More Than 10,000 units of the Xiaomi M365 electric scooter has been affected by a security issue that could potentially harm the rider. The company is now issuing a massive recall program all across Europe.
Xiaomi, the company that makes the M365 electric scooter, recently announced a recall of the device over safety issues. In the folding apparatus, a screw could become loose and cause the top part of the scooter – the handlebar axle – to fold while a rider is using it. This problem affects 10,257 units, according to Xiaomi. The United Kingdom has the most affected units. The other countries with faulty scooters include:
The recall does not affect the United States. A recall program is set to begin in the UK on June 26th and other markets on July 1. Customers can see if their scooter is affected by going to the Mi Global Home recall notice page and entering the unit’s serial number.
Affected serial numbers range from 21074/00000316 – 21074/00015107 to 16133/00541209 – 16133/00544518. These scooters were produced between October 27-December 5, 2018, so if you bought your scooter very recently, it’s probably fine. You definitely want to make sure, however.
Customers can find the S/N printed on the side of their scooter on the label that includes its specs. If the scooter is affected, the rider is asked to enter their email address on the website and within 72 hours, they’ll get sent additional info about repairs. Xiaomi will pay for all the scooter repairs necessary.
The Xiaomi Corporation was founded in 2010. It is an internet company that builds a variety of tech products including smartphones. It’s actually the world’s fourth-largest smartphone brand, though sales have been declining over the years. Products can be found in over 80 countries.
The M365 scooter is part of the company’s goal to expand into new territory. Thus far, the scooter has been very popular and has been used by companies like Bird and Lyft. This isn’t the only concern many have with this scooter, however.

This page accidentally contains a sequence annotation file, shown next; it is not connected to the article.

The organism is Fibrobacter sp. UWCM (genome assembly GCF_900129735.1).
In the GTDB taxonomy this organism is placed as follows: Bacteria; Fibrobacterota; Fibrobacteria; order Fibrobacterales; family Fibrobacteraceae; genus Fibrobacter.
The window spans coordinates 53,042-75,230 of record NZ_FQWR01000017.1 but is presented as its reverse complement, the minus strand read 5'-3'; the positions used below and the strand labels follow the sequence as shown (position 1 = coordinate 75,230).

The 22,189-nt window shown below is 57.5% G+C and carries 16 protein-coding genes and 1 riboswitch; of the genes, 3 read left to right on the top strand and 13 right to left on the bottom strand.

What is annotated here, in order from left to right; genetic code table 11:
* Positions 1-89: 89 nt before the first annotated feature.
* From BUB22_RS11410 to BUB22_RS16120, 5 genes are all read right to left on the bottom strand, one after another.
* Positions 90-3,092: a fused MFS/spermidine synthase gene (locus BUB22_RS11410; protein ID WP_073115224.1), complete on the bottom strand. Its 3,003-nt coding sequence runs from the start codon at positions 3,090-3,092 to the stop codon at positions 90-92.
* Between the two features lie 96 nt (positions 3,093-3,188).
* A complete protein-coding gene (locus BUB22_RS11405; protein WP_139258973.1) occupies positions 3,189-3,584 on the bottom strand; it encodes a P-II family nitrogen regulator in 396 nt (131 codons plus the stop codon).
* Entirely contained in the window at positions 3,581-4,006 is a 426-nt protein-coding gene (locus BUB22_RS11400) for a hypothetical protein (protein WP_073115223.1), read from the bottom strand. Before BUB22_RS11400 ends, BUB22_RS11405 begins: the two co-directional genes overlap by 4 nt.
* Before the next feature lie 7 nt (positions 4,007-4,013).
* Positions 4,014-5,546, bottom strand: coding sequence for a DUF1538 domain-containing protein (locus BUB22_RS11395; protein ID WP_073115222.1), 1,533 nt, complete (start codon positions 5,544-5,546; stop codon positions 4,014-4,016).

Earlier this year, a mobile security firm discovered the scooter could be hacked. Thanks to insecurity in the Bluetooth tech that lets riders control their scooters with an app, a hacker could, in theory, gain control and make the scooter speed up or stop.
There wasn’t any type of authentication needed, and the test hacker was even able to install firmware, despite it not being from Xiaomi. Other Bluetooth scooters have similar problems, and according to a WIRED article, Xiaomi doesn’t develop its own Bluetooth code but outsources to a third-party.
Since Xiaomi wants to play an important role in the “Internet of Things” era, the Bluetooth issue may ultimately be a bigger problem than the loose screw.
Electric scooters are fun, but safety always comes first. Ensure that you research products properly before making a purchase. Feel free to read our guide on the best electric scooters – We’ve done our homework!
Paul is an environmental engineer turned micromobility expert. With a mechanical background and hands-on experience with more than 150 personal electric vehicles, Strobel is one of the leading specialists in the PEV scene. He handles everything from technical guides on the inner workings of vehicles to industry development news.